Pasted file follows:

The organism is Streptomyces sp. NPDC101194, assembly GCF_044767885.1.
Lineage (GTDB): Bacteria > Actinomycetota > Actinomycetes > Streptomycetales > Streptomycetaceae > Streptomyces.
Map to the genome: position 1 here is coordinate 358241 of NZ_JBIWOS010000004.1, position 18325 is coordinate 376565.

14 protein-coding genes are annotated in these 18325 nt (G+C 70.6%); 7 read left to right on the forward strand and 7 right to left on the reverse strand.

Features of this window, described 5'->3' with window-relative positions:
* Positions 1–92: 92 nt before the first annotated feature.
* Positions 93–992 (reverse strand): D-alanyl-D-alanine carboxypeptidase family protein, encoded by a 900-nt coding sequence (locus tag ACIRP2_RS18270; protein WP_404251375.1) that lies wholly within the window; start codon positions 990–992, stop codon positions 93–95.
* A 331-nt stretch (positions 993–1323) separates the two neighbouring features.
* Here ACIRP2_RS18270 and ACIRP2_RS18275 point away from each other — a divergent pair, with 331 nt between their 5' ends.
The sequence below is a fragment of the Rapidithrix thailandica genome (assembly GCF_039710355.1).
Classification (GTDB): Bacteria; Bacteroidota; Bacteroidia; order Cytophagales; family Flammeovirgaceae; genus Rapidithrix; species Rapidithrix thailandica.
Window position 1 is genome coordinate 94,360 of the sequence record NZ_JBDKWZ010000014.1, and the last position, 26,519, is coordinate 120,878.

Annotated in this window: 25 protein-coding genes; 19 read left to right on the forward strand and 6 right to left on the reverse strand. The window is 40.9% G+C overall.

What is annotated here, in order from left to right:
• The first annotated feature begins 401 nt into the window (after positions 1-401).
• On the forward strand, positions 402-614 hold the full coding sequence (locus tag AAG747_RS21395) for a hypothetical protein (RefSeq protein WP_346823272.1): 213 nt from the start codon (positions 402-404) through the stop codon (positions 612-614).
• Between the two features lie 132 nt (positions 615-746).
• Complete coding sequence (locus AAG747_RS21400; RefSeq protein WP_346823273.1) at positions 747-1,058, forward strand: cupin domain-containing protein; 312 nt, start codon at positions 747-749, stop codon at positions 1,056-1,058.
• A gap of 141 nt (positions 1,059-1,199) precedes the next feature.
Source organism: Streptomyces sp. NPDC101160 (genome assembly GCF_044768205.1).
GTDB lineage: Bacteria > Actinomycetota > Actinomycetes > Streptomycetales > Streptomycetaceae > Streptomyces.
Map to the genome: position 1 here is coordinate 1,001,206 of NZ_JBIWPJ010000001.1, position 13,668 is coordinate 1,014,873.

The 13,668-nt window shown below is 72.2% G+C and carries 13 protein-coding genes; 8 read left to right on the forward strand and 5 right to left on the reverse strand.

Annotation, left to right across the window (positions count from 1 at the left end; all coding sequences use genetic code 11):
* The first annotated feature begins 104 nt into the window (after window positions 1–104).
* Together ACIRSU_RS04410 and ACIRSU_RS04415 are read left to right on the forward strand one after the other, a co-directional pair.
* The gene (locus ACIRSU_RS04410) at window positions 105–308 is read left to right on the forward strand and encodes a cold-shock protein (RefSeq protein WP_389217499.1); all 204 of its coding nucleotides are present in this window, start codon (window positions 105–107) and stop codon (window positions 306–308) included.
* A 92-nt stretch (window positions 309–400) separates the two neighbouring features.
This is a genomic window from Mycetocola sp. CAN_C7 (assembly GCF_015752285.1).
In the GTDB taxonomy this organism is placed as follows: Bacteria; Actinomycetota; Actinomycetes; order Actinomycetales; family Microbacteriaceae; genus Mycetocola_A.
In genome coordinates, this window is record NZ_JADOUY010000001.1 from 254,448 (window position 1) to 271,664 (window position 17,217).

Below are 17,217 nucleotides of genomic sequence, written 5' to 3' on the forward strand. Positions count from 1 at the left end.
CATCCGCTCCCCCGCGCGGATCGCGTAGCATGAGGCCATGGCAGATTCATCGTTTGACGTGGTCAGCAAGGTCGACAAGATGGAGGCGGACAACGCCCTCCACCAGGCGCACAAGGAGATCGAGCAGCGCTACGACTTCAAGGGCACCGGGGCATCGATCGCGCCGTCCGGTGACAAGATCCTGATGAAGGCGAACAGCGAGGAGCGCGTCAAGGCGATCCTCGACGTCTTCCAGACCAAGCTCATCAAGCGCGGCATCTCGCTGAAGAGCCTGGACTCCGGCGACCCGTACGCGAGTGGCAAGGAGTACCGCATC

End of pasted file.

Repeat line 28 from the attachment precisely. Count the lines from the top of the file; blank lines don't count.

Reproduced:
* A 92-nt stretch (window positions 309–400) separates the two neighbouring features.